For my project today, I have used Tim's new Sizzix Bigz XL die, Village Dwelling, along with the Bigz die Village Bell Tower. The Village Dwelling is the foundation die and the Bell Tower is the add- on that turns the house into a church. I've always loved those small frosty, glittered house ornaments, so I could hardly wait to make my own.
I love the vintage look so I decided to use a neutral colour for my house, giving it an old stone look.
Here's how I created my Vintage Church:
Diecut the house pieces in chipboard. There are crease lines in this die, so it is recommended to use a Sizzix XL Crease Pad instead of one cutting pad. When using this crease pad, the crease lines do not cut out(which can happen sometimes), and you get a nice crease. The chipboard I have used isn't very thick, it's on the lighter side. I thought that because the pieces are small, a thicker board would be hard to bend.
I gave my chipboard pieces a coat of Ranger's white gesso. Gesso primes your surface for painting or applying different mediums. Without this, the paint would soak into the chipboard and it also gives a nice white base for your colours.
To get the aged look, I apply a lighter colour with a dry brush technique. I used Picket Fence Distress paint and put a small amount on a paint brush then swiping most of it off on a paper towel. There's still enough on your brush, that when brushing on top of the brown pieces, it will leave lightly leave some colour. If it's still not light enough, then repeat.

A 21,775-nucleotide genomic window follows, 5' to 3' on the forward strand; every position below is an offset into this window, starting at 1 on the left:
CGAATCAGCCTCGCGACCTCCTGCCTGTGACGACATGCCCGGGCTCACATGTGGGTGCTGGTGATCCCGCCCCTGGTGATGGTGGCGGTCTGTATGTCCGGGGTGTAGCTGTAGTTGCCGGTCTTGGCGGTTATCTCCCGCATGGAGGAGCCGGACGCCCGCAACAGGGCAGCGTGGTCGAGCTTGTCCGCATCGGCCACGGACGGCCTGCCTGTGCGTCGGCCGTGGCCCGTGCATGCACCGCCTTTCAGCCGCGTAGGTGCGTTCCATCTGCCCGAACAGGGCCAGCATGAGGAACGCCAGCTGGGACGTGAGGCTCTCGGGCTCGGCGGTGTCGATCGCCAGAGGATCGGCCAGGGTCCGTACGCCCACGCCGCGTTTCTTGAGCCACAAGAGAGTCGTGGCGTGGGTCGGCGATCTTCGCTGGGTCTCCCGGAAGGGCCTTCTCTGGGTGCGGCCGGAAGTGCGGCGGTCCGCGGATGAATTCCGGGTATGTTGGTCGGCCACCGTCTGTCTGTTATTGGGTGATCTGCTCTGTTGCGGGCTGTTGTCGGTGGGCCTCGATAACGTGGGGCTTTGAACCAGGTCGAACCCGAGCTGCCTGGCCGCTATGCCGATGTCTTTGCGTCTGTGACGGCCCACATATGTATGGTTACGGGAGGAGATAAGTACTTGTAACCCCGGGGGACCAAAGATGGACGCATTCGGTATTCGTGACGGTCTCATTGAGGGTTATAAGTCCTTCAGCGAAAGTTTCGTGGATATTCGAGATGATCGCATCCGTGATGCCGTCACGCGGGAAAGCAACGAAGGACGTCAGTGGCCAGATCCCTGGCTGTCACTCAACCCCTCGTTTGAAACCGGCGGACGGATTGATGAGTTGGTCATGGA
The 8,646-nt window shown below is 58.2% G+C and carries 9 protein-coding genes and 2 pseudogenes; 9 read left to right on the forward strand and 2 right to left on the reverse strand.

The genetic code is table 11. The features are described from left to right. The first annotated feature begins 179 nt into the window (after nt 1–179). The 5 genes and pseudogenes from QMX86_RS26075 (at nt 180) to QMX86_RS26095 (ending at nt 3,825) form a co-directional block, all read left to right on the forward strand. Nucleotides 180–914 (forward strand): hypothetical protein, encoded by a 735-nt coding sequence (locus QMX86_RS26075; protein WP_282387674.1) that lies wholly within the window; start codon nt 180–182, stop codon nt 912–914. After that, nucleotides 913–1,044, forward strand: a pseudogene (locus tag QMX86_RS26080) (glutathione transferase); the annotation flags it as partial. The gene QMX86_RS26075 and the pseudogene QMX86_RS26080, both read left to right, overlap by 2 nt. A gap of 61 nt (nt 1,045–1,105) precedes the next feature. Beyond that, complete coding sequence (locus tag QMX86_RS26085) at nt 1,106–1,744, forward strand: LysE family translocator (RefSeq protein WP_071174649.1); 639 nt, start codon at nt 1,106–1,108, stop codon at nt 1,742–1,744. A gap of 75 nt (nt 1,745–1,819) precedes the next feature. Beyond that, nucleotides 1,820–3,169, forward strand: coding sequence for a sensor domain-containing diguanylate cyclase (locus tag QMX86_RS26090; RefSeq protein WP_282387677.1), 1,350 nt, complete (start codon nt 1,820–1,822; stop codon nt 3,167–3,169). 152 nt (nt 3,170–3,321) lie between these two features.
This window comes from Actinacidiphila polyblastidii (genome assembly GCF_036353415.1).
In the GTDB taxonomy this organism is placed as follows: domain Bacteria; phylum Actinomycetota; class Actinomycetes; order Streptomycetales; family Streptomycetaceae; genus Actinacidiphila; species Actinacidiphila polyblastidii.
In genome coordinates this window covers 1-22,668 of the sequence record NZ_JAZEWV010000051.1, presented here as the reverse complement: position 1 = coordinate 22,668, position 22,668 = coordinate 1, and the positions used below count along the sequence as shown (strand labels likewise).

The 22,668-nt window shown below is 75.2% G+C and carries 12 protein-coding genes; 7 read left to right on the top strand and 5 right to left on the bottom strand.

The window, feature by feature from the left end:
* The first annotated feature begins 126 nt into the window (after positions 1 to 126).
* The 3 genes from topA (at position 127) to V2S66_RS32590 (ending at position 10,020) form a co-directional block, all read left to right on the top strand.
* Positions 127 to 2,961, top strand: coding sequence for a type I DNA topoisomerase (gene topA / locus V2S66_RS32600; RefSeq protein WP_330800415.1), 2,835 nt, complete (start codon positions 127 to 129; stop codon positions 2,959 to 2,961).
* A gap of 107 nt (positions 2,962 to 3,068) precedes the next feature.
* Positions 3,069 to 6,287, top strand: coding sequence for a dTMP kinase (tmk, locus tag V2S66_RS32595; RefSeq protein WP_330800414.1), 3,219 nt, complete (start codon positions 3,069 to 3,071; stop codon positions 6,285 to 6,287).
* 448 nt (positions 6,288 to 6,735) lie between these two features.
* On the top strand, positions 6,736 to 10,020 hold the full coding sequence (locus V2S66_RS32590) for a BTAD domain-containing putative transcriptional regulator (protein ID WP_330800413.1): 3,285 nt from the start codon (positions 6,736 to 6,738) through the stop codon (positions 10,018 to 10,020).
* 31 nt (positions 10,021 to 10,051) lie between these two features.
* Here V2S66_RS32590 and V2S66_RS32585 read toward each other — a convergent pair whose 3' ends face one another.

Next I die-cut the Bell Tower pieces, also from chipboard. These were also primed with Gesso.
These pieces were painted the same way, but for the windows and door, instead of Picket Fence paint on top, I used Peeled Paint (Green). Assemble the tower and adhere to the house. Adhere the door and windows also.
Once I had my house, tower, and base all assembled, I applied Ranger's Glossy Accents to the areas I wanted my Distress Rock Candy Glitter. Some areas I applied the Glossy Accents quite thick, so it looked like snow. Once the glitter was applied and the glossy accents have dried, lightly touch random areas that are glittered with Picket Fence distress paint. I usually do with this with a bit of paint on my finger.
I wanted a circular base to glue everything to instead of my dome wood base, so I traced a piece of chipboard the same size. I cut out a piece of patterned paper from Tim's Yuletide Paper Stash and adhered this on top. Ink the edges.
Next I die-cut quite a few Tim Holtz Holiday Greens, as I use them under the church and on top of the glass dome. This is one of my favourite holiday dies, love these greens! They were cut out from Metallic Silver Core-dinations kraft paper, Yuletide patterned paper, and Core-dinations Distressed Kraft paper. These were also given the Glossy Accents and Distress Rock Candy Glitter treatment, but just randomly.